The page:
Utility-related scams often surface in winter, Iowa officials warn

Scams often target elderly, young Iowans, attorney general says

Rod Boshart
Published: December 5 2012 | 12:30 pm - Updated: 1 April 2014 | 2:59 am in

Add another reminder to your holiday list – don’t fall victim to utility-related scams.

Iowa Attorney General Tom Miller and officials from Iowa’s utility industry held a Statehouse news conference Wednesday to warn Iowans about the prospects of scammers posing as utilities or government representatives in order to gain access to personal information from utility customers or trick them into making payments to avoid bogus shut-off threats.

“Consumer fraud people are very clever,” Miller said. “They know human nature. They know how to play people.”

Tom Aller, president of Alliant Energy’s Interstate Light & Power Co., said scam artists usually target elderly residents, young people and anyone who “let’s their guard down” by using emotion or fear to get them to provide Social Security numbers, credit card numbers, or other personal information or to insist they make immediate payments with pre-paid or regular credit cards for past-due charges that will trigger an end to service.

Some scams have resulted in utility customers losing hundreds of dollars, he noted, and they often go unreported because the victims are too embarrassed or ashamed to tell family members, utility companies or law enforcement agencies.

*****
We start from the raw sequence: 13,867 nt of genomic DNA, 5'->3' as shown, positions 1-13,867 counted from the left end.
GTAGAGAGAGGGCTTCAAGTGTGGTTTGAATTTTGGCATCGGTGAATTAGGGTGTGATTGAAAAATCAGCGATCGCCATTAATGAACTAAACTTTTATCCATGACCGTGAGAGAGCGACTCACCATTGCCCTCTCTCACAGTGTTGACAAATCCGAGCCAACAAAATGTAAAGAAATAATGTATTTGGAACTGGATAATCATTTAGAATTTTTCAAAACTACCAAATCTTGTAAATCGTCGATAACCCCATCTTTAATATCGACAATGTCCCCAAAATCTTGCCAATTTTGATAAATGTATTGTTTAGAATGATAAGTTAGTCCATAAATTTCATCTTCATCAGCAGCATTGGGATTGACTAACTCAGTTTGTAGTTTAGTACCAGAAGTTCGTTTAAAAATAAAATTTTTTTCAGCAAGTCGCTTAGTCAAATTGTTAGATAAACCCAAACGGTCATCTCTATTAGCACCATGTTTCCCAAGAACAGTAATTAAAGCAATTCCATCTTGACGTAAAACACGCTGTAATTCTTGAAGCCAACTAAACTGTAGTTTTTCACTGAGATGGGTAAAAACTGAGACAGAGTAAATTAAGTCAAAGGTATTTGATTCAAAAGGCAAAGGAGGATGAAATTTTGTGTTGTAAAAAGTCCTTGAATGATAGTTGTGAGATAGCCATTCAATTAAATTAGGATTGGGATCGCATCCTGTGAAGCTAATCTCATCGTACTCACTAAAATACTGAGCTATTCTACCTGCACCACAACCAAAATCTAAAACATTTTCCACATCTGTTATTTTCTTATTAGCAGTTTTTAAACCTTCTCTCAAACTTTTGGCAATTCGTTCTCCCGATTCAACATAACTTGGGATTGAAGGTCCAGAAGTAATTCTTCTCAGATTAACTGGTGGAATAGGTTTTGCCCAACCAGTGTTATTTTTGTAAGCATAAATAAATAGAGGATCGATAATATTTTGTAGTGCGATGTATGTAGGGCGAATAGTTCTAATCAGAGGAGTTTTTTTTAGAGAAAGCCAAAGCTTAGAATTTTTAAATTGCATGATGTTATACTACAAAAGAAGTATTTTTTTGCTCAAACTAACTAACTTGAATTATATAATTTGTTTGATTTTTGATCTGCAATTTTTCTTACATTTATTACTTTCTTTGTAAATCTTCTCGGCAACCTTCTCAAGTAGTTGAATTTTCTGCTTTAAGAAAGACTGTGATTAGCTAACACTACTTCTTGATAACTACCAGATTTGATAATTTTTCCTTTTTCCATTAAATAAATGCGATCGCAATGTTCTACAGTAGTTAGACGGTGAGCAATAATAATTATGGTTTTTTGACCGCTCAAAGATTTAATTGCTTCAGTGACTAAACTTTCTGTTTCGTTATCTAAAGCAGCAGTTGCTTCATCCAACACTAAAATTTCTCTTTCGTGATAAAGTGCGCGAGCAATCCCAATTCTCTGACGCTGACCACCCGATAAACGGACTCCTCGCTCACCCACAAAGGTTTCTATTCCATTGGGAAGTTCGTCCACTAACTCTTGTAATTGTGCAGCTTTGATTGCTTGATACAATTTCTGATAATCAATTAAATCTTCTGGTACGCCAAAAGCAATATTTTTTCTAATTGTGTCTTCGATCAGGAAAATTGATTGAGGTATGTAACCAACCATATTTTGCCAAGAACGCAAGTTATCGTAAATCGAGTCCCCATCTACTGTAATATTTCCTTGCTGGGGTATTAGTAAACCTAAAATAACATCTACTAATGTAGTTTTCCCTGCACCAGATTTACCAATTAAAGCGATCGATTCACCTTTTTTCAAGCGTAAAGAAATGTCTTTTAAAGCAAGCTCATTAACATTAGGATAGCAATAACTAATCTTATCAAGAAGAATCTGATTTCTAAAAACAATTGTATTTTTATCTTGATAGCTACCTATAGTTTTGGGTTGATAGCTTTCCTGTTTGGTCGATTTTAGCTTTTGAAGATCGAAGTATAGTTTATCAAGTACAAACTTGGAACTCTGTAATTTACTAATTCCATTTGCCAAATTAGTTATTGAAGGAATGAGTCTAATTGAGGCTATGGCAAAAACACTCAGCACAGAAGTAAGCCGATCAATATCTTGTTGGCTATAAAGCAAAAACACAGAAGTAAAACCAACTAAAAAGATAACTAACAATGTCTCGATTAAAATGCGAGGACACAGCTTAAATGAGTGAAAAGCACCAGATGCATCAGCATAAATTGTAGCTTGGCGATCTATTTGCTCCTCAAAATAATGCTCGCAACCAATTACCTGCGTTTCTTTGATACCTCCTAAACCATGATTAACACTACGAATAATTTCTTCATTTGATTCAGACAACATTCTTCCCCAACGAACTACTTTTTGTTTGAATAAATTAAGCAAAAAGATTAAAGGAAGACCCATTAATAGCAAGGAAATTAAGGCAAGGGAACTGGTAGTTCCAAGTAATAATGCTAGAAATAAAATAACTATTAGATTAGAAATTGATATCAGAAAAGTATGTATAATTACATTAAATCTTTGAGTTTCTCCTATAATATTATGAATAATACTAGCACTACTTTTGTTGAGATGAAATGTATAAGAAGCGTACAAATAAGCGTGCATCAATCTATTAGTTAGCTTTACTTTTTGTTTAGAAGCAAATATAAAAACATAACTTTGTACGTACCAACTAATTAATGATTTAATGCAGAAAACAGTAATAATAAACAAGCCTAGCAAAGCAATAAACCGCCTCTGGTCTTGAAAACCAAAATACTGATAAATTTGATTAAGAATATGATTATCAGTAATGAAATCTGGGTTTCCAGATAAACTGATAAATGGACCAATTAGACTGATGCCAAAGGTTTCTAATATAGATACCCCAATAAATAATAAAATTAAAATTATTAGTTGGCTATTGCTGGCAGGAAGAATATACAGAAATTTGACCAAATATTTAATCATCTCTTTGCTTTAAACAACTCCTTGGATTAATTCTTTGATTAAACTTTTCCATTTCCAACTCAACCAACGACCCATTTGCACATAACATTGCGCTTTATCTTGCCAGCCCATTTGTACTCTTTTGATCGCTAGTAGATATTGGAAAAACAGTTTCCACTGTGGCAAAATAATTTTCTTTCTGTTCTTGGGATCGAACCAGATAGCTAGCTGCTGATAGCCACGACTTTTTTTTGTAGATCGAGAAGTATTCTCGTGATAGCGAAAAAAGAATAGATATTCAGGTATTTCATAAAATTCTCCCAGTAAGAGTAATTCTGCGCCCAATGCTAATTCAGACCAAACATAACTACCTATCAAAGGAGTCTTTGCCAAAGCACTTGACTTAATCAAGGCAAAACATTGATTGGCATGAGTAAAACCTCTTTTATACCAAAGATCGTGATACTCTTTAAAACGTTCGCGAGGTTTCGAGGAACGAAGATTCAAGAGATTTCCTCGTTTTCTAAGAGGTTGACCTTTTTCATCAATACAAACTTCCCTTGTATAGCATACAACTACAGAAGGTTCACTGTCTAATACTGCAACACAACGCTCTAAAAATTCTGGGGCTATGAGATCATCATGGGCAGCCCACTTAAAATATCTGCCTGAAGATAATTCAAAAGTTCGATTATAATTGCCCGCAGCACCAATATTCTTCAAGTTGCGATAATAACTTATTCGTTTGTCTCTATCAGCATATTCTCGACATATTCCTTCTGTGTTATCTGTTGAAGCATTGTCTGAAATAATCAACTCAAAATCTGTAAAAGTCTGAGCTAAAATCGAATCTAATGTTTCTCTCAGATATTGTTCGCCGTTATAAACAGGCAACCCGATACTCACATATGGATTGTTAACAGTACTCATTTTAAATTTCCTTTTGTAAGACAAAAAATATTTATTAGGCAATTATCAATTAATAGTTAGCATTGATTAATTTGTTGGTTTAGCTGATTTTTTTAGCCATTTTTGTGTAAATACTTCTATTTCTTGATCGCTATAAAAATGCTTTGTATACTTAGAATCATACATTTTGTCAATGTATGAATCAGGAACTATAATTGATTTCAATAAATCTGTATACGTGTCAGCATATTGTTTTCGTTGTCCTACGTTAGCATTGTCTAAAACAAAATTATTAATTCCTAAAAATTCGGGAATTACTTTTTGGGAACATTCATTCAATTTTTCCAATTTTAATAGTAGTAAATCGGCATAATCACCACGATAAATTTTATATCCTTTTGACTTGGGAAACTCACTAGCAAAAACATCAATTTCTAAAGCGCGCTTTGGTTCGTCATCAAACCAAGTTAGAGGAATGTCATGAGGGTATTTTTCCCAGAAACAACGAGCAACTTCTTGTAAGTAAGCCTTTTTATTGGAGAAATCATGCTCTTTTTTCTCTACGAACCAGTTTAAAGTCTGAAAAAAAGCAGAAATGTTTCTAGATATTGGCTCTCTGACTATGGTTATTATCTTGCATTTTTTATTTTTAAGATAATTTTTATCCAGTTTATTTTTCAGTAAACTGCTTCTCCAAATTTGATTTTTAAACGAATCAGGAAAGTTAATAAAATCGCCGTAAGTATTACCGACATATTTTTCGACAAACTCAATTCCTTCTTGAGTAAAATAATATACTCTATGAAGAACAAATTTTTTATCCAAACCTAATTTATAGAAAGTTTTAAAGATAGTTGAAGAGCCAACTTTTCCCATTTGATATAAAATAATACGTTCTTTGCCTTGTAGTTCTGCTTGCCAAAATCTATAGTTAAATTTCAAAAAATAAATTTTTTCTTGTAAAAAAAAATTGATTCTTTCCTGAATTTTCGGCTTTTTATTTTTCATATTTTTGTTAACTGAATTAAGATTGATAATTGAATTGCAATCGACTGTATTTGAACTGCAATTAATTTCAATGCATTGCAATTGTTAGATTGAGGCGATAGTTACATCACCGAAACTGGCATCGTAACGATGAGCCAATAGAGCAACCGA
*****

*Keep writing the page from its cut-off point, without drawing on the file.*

Dean Crist, Mid-American Energy vice president of regulation, said about 200 utility-related scams have been reported to his company over the past year, ranging from people posing as customer service representatives, calls warning of service disconnections for past-due accounts, and discount offers that refer personal information to activate or qualify. Some Spanish-speaking scammers have targeted Hispanic customers will bogus demands, he added.

For instance, last month MidAmerican reported a phone scam in Des Moines where someone claiming to represent the company contacted several customers, saying they needed to make an immediate payment to avoid disconnection, according to a joint news release. Also, Alliant customers in Marshalltown and Perry recently lost several hundred dollars each when a caller convinced them that they owed back payments to the utility when they actually did not and had them pay instantly using “pre-paid” credit cards.

“Never give financial or personal information over the phone or through email unless you’re the one who initiates the conversation and you should know who you’re dealing with,” Miller advised. “If someone calls you out of the blue and demands immediate payment or requests personal information, hang up. If something just doesn’t seem right, trust your instinct.”

Anyone concerned about a suspicious call should contact the utility provider using the phone number listed on a monthly bill or in a local phone directory – given that many scams use technology in sophisticated ways with “spoof” caller-ID displays or other methods to masks the calls true origin, said Bill Brauch of the AG’s consumer protection division. He said scams usually operate outside of Iowa – in other U.S. states, Canada or may be international in scope.

Brauch noted that if a scam operation can make a successful hit in one out of every 1,000 calls, it can provide a lucrative return for the perpetrators.

Officials said customers should report any attempted scams to law enforcement. Iowans also can notify the AG’s consumer protection division via the www.IowaAttorneyGeneral.gov Web site or by calling 515-281-5926 or tollfree at 888-777-4590.

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